DeMino has seen the population age and the dependence on prescription drugs increase dramatically. “Where patients once used one or two prescription drugs, they now use six or seven,” he says. “And the drugs are more effective in treating such diseases as diabetes and heart disease.”
DeMino speaks from experience, having recovered from several serious illnesses.
If the practice of pharmacy has changed during DeMino’s career, so has the practitioner. “Years ago,” he says, “the pharmacist was the doc on the corner, the first health care professional the patient turned to. We don’t get that kind of recognition today, and the appreciation of what we do is not always evident.
“I do believe, however, that the community pharmacist is regaining that respect, and that patients really do value what the pharmacist does.”
As does anyone who has spent a lifetime doing something he loves, DeMino has his heroes. The first one who comes to mind is Bud Fantle, the legendary chain drug retailer who, as Peoples’ chief executive officer, nurtured DeMino’s career. “Bud saw something in me and brought me along, finally installing me at Peoples’ headquarters as corporate vice president of pharmacy.”
“Bud was a unique individual,” DeMino recalls. “He once promoted me, telling me jokingly that he couldn’t pay me any more money. ‘But,’ he said, ‘you can call me Bud.’ Of course, everyone always called him Bud.”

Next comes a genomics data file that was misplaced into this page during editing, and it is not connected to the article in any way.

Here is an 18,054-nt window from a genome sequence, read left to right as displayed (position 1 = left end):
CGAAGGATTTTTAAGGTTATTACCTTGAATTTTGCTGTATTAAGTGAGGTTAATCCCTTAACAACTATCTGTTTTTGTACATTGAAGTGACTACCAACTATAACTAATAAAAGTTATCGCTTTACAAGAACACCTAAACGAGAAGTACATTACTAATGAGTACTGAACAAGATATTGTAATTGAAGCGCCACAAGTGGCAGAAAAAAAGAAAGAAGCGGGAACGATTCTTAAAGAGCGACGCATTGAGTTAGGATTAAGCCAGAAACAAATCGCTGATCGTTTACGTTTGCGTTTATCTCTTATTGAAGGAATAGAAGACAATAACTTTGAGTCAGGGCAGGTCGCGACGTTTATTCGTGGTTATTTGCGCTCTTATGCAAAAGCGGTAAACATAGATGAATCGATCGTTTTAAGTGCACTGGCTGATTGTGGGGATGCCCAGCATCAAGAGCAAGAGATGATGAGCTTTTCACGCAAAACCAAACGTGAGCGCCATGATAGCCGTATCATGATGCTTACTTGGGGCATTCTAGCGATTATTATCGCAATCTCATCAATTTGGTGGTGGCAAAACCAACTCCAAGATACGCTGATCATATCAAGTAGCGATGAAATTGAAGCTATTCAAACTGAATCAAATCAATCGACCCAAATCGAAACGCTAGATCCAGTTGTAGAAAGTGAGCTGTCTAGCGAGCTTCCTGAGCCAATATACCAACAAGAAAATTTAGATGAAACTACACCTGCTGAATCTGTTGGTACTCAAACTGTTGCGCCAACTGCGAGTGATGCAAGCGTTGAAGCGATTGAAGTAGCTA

When DeMino joined Peoples, it operated 275 drug stores. At the time of its sale to CVS, it had become an 850-store drug chain.
Another of DeMino’s heroes was Ron Ziegler, the NACDS president who brought him to the association as vice president of pharmacy when it became apparent that Peoples was about to be sold and DeMino considered retirement. “I believe Ron hired me because he appreciated my knowledge of the industry, the people and the issues.”
Looking back, what pleases DeMino most about what he has done with his life is how much he has enjoyed it. “I’ve always had the job I wanted,” he says. “And I never had a job I didn’t like.”
To say that Len DeMino will be missed doesn’t really get to the point. During a career that began when Dwight Eisenhower was president, he has touched and profoundly changed his profession, while influencing the lives of his peers — those he knew and those he never met — in ways too numerous to mention.
At the NACDS Pharmacy and Technology Conference in Boston, DeMino was honored for his years of service. Among those who were in attendance at the meeting and paid their respects was CVS president Larry Merlo, who worked for Peoples when DeMino did.
Early in Merlo’s tenure at Peoples, he asked DeMino for advice on managing his career. “Never forget where you came from,” was DeMino’s response, a caution that Merlo has remembered and lived by to this day.
So too has the dispenser of that advice — which is perhaps why no single pharmacy executive in the annals of chain drug retailing is more respected, admired and, yes, loved by his peers than Len DeMino.